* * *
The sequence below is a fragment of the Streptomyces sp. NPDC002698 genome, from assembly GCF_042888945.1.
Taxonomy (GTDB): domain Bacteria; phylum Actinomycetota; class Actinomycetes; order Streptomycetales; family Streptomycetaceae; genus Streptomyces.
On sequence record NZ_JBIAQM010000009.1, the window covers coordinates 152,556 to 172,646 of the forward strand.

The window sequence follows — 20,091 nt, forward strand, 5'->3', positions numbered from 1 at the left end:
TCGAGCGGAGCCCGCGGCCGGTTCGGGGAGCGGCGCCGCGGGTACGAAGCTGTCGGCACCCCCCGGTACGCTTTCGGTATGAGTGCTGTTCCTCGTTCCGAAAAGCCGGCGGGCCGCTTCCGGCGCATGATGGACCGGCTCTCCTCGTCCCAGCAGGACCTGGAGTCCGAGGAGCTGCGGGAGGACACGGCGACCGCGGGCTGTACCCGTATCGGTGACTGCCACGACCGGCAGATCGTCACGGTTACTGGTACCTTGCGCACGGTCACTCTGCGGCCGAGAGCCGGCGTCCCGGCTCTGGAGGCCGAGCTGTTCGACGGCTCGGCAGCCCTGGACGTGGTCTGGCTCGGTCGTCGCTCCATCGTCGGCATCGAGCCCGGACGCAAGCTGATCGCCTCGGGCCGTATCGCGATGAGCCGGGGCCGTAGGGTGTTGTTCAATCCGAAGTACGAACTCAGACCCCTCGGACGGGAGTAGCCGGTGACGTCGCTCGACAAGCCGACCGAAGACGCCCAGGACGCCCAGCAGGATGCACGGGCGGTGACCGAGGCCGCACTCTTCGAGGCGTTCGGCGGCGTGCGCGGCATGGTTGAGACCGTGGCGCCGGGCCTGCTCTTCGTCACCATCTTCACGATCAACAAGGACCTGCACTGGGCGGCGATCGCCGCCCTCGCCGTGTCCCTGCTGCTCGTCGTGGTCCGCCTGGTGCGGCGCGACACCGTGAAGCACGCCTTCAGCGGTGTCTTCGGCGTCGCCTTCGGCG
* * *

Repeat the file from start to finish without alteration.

The sequence below is a fragment of the Streptomyces sp. NPDC002698 genome, from assembly GCF_042888945.1.
Taxonomy (GTDB): domain Bacteria; phylum Actinomycetota; class Actinomycetes; order Streptomycetales; family Streptomycetaceae; genus Streptomyces.
On sequence record NZ_JBIAQM010000009.1, the window covers coordinates 152,556 to 172,646 of the forward strand.

The window sequence follows — 20,091 nt, forward strand, 5'->3', positions numbered from 1 at the left end:
TCGAGCGGAGCCCGCGGCCGGTTCGGGGAGCGGCGCCGCGGGTACGAAGCTGTCGGCACCCCCCGGTACGCTTTCGGTATGAGTGCTGTTCCTCGTTCCGAAAAGCCGGCGGGCCGCTTCCGGCGCATGATGGACCGGCTCTCCTCGTCCCAGCAGGACCTGGAGTCCGAGGAGCTGCGGGAGGACACGGCGACCGCGGGCTGTACCCGTATCGGTGACTGCCACGACCGGCAGATCGTCACGGTTACTGGTACCTTGCGCACGGTCACTCTGCGGCCGAGAGCCGGCGTCCCGGCTCTGGAGGCCGAGCTGTTCGACGGCTCGGCAGCCCTGGACGTGGTCTGGCTCGGTCGTCGCTCCATCGTCGGCATCGAGCCCGGACGCAAGCTGATCGCCTCGGGCCGTATCGCGATGAGCCGGGGCCGTAGGGTGTTGTTCAATCCGAAGTACGAACTCAGACCCCTCGGACGGGAGTAGCCGGTGACGTCGCTCGACAAGCCGACCGAAGACGCCCAGGACGCCCAGCAGGATGCACGGGCGGTGACCGAGGCCGCACTCTTCGAGGCGTTCGGCGGCGTGCGCGGCATGGTTGAGACCGTGGCGCCGGGCCTGCTCTTCGTCACCATCTTCACGATCAACAAGGACCTGCACTGGGCGGCGATCGCCGCCCTCGCCGTGTCCCTGCTGCTCGTCGTGGTCCGCCTGGTGCGGCGCGACACCGTGAAGCACGCCTTCAGCGGTGTCTTCGGCGTCGCCTTCGGCG